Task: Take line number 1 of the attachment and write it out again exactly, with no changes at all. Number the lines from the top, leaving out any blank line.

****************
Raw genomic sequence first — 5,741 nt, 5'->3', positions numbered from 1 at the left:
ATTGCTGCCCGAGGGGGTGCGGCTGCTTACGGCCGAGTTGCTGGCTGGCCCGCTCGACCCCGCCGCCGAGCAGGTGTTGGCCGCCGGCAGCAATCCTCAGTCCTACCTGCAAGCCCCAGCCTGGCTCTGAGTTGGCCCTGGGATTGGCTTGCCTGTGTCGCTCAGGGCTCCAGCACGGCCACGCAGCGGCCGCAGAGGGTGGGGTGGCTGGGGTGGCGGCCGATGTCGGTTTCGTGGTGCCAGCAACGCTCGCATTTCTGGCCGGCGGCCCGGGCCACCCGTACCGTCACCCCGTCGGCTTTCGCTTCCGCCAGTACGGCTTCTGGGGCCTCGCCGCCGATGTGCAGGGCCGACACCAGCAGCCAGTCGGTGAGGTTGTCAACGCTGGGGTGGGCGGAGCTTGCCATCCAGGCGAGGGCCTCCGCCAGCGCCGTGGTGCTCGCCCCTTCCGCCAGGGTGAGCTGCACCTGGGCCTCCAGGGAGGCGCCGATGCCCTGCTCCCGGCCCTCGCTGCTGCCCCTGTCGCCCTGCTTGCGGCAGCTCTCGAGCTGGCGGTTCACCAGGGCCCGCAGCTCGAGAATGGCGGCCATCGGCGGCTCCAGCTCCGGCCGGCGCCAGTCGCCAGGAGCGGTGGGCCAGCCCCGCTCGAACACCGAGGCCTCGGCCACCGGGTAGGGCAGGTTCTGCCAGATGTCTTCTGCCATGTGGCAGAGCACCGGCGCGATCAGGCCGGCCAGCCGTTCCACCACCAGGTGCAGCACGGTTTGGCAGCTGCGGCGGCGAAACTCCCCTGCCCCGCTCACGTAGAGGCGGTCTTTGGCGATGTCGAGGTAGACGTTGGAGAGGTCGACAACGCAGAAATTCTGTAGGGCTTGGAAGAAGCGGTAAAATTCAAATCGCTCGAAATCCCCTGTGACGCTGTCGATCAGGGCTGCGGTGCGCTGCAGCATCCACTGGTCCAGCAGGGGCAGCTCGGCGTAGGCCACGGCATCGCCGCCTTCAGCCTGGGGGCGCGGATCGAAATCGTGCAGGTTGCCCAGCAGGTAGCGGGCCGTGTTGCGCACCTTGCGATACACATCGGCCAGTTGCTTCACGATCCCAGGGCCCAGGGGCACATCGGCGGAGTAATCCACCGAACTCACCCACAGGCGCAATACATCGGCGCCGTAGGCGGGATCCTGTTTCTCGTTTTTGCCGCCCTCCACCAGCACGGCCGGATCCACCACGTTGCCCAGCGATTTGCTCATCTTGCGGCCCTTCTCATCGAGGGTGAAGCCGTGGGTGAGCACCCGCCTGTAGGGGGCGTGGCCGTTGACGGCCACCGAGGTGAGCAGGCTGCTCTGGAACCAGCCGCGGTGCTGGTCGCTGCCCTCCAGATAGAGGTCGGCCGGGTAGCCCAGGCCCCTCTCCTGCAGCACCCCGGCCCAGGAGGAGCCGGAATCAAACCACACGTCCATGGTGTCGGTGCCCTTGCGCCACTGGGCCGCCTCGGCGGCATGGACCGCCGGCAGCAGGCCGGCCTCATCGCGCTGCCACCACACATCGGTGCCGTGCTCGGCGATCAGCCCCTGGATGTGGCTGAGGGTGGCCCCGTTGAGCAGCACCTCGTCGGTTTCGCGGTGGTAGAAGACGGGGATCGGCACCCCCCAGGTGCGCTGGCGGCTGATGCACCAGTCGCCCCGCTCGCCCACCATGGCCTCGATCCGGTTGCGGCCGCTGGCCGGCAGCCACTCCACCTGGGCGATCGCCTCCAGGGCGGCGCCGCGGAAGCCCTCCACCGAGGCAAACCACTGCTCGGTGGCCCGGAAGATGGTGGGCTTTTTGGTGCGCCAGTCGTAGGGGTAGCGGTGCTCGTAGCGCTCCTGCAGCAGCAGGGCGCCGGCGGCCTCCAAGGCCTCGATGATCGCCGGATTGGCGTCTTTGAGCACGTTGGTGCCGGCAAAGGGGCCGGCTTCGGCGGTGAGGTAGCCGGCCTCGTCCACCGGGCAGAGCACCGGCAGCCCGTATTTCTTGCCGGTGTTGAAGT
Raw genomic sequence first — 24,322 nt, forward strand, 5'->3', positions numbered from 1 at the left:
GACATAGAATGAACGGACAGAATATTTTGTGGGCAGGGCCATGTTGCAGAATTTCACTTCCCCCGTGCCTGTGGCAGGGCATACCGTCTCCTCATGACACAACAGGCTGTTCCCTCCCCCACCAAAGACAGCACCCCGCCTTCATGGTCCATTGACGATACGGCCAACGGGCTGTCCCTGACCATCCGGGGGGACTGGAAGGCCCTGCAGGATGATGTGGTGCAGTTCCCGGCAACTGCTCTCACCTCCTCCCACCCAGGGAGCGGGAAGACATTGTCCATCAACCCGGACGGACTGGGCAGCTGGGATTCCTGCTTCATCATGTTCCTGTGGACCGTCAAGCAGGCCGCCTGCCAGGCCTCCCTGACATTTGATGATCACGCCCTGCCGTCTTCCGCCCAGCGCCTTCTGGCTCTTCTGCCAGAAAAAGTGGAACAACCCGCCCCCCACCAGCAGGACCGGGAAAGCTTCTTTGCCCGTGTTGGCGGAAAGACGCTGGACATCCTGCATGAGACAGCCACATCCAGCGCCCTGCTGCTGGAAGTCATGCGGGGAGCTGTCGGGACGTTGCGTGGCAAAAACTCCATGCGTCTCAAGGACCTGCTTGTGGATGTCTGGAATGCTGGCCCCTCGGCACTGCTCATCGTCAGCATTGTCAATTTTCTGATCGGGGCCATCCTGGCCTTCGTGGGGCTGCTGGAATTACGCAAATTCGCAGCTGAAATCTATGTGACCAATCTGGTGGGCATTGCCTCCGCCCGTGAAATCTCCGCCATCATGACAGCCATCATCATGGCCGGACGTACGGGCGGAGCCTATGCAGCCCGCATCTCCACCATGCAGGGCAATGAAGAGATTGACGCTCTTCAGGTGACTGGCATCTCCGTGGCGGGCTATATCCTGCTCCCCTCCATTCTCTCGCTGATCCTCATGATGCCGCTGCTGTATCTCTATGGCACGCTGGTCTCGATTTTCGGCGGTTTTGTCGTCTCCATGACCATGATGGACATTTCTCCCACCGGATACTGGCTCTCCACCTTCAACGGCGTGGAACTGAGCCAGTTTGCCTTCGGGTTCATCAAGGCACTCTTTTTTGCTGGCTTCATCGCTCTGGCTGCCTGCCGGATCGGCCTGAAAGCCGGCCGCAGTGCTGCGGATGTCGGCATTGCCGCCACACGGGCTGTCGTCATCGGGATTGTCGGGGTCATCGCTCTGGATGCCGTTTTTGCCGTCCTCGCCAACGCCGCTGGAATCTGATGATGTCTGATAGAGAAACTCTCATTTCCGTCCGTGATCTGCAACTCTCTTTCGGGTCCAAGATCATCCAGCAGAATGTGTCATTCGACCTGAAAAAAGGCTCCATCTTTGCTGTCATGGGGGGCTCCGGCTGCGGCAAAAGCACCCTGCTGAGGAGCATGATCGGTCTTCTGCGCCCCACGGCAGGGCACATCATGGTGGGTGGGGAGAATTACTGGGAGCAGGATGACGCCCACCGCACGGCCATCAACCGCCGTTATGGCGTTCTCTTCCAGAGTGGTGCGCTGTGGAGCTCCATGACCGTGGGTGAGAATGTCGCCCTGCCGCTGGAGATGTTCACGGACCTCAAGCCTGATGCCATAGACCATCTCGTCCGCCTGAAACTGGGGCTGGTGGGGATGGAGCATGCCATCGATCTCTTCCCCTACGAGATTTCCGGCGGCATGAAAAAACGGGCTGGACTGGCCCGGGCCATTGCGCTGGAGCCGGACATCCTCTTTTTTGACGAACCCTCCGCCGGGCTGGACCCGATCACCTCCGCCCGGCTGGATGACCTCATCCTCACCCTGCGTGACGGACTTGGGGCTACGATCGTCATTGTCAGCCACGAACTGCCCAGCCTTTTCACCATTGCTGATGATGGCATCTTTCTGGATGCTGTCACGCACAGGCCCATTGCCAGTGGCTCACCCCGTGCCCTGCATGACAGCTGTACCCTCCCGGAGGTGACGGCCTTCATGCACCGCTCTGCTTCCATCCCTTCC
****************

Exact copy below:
Raw genomic sequence first — 5,741 nt, 5'->3', positions numbered from 1 at the left: